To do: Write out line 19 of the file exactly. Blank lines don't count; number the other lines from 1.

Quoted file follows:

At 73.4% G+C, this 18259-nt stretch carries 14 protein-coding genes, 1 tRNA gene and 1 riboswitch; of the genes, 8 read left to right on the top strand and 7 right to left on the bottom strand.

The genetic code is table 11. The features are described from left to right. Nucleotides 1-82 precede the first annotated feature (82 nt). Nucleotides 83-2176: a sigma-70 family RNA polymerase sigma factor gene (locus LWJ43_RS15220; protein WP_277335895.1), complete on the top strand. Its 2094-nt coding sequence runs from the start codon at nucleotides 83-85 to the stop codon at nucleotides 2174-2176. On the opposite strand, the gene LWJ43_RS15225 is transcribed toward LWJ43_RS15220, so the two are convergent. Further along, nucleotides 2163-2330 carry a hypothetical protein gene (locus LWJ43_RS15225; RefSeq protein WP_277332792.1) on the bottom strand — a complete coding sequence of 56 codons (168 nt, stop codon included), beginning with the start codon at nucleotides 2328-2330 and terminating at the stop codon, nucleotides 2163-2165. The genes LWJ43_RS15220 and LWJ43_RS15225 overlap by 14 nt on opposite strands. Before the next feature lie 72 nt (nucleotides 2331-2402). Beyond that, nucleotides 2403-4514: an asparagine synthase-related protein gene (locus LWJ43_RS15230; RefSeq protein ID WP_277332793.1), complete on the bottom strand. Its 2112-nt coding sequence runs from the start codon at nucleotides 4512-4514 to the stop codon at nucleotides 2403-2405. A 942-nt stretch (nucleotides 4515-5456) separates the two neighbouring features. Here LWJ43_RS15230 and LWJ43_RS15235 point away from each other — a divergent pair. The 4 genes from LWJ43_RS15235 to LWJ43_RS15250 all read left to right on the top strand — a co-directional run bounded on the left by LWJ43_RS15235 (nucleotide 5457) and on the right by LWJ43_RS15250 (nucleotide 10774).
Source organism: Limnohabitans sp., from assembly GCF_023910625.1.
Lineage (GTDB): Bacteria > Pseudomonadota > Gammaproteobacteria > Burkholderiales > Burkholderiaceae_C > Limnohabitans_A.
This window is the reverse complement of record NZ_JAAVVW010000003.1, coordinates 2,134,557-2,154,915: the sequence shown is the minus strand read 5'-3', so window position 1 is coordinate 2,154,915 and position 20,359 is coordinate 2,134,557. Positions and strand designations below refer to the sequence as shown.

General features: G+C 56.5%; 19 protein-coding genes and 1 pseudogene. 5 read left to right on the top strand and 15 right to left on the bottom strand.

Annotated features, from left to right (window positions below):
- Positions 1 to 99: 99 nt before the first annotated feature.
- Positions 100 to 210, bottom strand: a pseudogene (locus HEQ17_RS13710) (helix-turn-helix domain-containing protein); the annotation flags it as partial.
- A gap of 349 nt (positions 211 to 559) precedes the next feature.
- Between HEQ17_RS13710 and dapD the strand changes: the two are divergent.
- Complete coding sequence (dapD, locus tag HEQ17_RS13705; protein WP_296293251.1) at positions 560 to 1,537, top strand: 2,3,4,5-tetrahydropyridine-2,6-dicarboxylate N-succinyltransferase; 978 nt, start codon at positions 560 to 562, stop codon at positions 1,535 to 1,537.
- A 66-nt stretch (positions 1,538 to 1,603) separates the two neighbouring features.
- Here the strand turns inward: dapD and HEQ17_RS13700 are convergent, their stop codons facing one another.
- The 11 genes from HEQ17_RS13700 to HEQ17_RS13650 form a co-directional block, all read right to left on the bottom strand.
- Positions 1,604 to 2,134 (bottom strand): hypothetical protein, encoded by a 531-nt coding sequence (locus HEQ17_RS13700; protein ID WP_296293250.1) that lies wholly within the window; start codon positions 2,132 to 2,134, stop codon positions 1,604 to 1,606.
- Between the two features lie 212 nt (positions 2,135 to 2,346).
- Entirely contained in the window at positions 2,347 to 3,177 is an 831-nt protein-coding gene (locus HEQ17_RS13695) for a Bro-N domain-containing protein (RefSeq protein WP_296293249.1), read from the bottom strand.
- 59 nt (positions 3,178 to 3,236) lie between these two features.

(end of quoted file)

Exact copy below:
- 59 nt (positions 3,178 to 3,236) lie between these two features.